As inflation moves beyond (or below) 1-2%, P/Es drop.
Bull markets are born on pessimism, grow on skepticism, and die on euphoria.
-Sir John Templeton
The Federal Reserve’s inflation target is 2% and an important indicator the board uses for measuring inflation is the Personal Expenditures Consumption (PCE) index.
Last Friday the government reported that both core PCE (excluding food and energy) and regular PCE was running at 1.5% on a year over year basis.
Dragged down by technology stocks, global stocks turn bearish.
Below are the latest estimates for stocks, bonds, and various asset mixes. The return estimates are based on a CAPE in the 96th percentile (stocks) and the 20 year Treasury bond. The risk estimates are based on historical standard deviations.
As the central bank creates or distributes more money, people don’t suddenly go out and consume goods and services.
Falling or rising interest rates play out where they are the primary cost of doing business: financial transactions.
The chart below shows the relationship between monetary velocity (nominal GDP per dollar of monetary base) and Treasury bill yields, in Federal Reserve data since 1929.
Further increases in the monetary base simply push us further and further to the left, and velocity simply declines in direct proportion to base money.
Further monetary easing or a larger money supply does nothing for nominal GDP.
Inflation emerges primarily from supply constraints or an exogenous shock that reduces supply.
In that environment, the marginal value of goods surges relative to the marginal value of a currency.
Hyperinflation results when there is a complete loss in the confidence of currency to hold its value, leading to frantic attempts to spend it before that value is wiped out.
I don’t think we’re there yet.
For the third time in the last 12 months, the wave price pattern of US tech stocks turns negative.
“My idea of the modern stoic sage is someone who transforms fear into prudence, pain into information, mistakes into initiation, and desire into undertaking. “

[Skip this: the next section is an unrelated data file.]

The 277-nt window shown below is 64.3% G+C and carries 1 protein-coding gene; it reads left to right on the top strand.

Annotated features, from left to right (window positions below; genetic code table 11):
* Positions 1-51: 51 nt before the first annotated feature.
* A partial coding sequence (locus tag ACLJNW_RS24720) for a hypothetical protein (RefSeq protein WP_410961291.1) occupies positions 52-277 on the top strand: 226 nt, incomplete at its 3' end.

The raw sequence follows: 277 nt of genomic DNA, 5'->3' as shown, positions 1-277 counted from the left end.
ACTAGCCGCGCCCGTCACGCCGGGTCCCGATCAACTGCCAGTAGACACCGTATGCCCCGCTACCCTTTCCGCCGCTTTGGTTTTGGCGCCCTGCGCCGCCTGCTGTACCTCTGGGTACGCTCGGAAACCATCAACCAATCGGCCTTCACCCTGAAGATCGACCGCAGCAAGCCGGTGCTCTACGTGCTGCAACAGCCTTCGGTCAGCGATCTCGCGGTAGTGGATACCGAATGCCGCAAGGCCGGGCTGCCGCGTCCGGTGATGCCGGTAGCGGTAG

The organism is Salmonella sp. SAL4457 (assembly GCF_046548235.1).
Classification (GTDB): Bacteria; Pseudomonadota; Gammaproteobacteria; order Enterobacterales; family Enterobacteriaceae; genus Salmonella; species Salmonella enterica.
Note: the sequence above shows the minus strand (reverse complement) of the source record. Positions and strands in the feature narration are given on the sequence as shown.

– Nassim Taleb, The Black Swan
The problem with what is commonly thought of as inflation is that consumer prices move up and down for many different reasons and, at any one time, there will be prices rising somewhere and falling elsewhere.
So, what prices should be checked by the compilers of the statistics?
The answer, inevitably, contains much subjectivity because the prices of every good and service in an economy cannot be monitored all the time.
This begs the question of what use measurements of consumer price movements are in the first place.
Mark Mobius, the emerging markets investment pioneer, has recently published a book titled “The Inflation Myth and the Wonderful World of Deflation.”
In it, he argues that consumer price inflation measurements are severely flawed, a central reason being that no account is taken of changes to the quality of the good or service, or innovation generally.
In the past – nominal prices might have stabilized for personal computers and TVs, for example, but the product has been so much better year-after-year.
Despite these inherent flaws, consumer price inflation is arguably the most important economic statistic on the planet because it directly influences the level of central bank interest rates which, conventional thinking would have us believe, affects the overall economy.
However the broad economic path is driven by trends in mood. Mood can influence consumer prices, but it mainly drives asset prices and debt.
Yet the money and debt-inflation of the past decade is far more important than consumer price measurements.
Today we see monetary policy causing market participants to bid up asset prices such as debt, equities, and real estate.
What comes after this artificial asset price inflation?
Asset price deflation.
Powell’s approach to inflation has been described as “fuzzy” compared to his predecessors. Maybe it’s because of his background in law.
Asked at the FOMC press conference what the Fed means by “moderate,” Powell said, with perhaps a hint of frustration, “It means not large. It means not very high above 2%. It means moderate. I think that’s a fairly well-understood word.” He then added, “You know, we’re resisting the urge to try to create some sort of a rule or a formula here.”
The approach policymakers settled on involves more discretion than the Fed has exercised since the Greenspan era. Powell and others have refused to say how long or how much they will allow inflation to overshoot 2%. Consider this: Inflation would have to average 3% from now until April 2026 for the price level to reach where it would have been if inflation had been 2% since 2012. It’s unlikely the Fed would let that happen because it doesn’t want shoppers to start thinking of 3% inflation as the new normal. On the other hand, just a month or two of, say, 2.1% inflation wouldn’t be much of a makeup.
Market participants may have to read between the lines until the end of Powell’s testimony tomorrow.